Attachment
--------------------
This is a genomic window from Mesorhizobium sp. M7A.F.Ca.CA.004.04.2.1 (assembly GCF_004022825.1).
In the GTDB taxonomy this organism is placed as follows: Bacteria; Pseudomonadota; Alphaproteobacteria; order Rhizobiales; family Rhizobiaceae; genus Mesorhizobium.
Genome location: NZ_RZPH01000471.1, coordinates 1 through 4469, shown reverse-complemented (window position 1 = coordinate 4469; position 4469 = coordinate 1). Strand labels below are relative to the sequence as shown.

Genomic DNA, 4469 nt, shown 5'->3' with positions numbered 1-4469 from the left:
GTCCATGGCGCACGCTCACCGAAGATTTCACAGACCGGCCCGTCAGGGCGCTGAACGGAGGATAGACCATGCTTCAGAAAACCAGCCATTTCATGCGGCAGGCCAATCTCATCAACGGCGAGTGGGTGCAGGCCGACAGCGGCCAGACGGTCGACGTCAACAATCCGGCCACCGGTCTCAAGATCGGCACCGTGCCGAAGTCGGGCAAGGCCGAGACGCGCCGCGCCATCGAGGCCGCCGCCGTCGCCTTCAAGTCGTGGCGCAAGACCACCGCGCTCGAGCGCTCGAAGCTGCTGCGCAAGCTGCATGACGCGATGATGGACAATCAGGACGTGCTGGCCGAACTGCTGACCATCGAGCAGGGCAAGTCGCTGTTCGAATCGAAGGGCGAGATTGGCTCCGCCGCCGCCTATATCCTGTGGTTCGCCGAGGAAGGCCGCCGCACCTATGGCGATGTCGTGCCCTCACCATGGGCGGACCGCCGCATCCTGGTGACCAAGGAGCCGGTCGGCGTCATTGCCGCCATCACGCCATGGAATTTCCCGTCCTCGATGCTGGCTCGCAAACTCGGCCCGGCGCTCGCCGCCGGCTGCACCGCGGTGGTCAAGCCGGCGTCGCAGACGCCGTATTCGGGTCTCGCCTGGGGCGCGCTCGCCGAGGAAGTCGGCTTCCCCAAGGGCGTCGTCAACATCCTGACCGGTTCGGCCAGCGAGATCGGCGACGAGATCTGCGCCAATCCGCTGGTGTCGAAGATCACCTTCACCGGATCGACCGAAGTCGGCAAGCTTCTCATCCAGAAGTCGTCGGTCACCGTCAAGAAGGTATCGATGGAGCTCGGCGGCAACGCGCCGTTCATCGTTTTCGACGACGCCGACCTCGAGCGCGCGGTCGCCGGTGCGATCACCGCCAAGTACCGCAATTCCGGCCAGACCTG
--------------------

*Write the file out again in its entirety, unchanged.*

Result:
This is a genomic window from Mesorhizobium sp. M7A.F.Ca.CA.004.04.2.1 (assembly GCF_004022825.1).
In the GTDB taxonomy this organism is placed as follows: Bacteria; Pseudomonadota; Alphaproteobacteria; order Rhizobiales; family Rhizobiaceae; genus Mesorhizobium.
Genome location: NZ_RZPH01000471.1, coordinates 1 through 4469, shown reverse-complemented (window position 1 = coordinate 4469; position 4469 = coordinate 1). Strand labels below are relative to the sequence as shown.

Genomic DNA, 4469 nt, shown 5'->3' with positions numbered 1-4469 from the left:
GTCCATGGCGCACGCTCACCGAAGATTTCACAGACCGGCCCGTCAGGGCGCTGAACGGAGGATAGACCATGCTTCAGAAAACCAGCCATTTCATGCGGCAGGCCAATCTCATCAACGGCGAGTGGGTGCAGGCCGACAGCGGCCAGACGGTCGACGTCAACAATCCGGCCACCGGTCTCAAGATCGGCACCGTGCCGAAGTCGGGCAAGGCCGAGACGCGCCGCGCCATCGAGGCCGCCGCCGTCGCCTTCAAGTCGTGGCGCAAGACCACCGCGCTCGAGCGCTCGAAGCTGCTGCGCAAGCTGCATGACGCGATGATGGACAATCAGGACGTGCTGGCCGAACTGCTGACCATCGAGCAGGGCAAGTCGCTGTTCGAATCGAAGGGCGAGATTGGCTCCGCCGCCGCCTATATCCTGTGGTTCGCCGAGGAAGGCCGCCGCACCTATGGCGATGTCGTGCCCTCACCATGGGCGGACCGCCGCATCCTGGTGACCAAGGAGCCGGTCGGCGTCATTGCCGCCATCACGCCATGGAATTTCCCGTCCTCGATGCTGGCTCGCAAACTCGGCCCGGCGCTCGCCGCCGGCTGCACCGCGGTGGTCAAGCCGGCGTCGCAGACGCCGTATTCGGGTCTCGCCTGGGGCGCGCTCGCCGAGGAAGTCGGCTTCCCCAAGGGCGTCGTCAACATCCTGACCGGTTCGGCCAGCGAGATCGGCGACGAGATCTGCGCCAATCCGCTGGTGTCGAAGATCACCTTCACCGGATCGACCGAAGTCGGCAAGCTTCTCATCCAGAAGTCGTCGGTCACCGTCAAGAAGGTATCGATGGAGCTCGGCGGCAACGCGCCGTTCATCGTTTTCGACGACGCCGACCTCGAGCGCGCGGTCGCCGGTGCGATCACCGCCAAGTACCGCAATTCCGGCCAGACCTG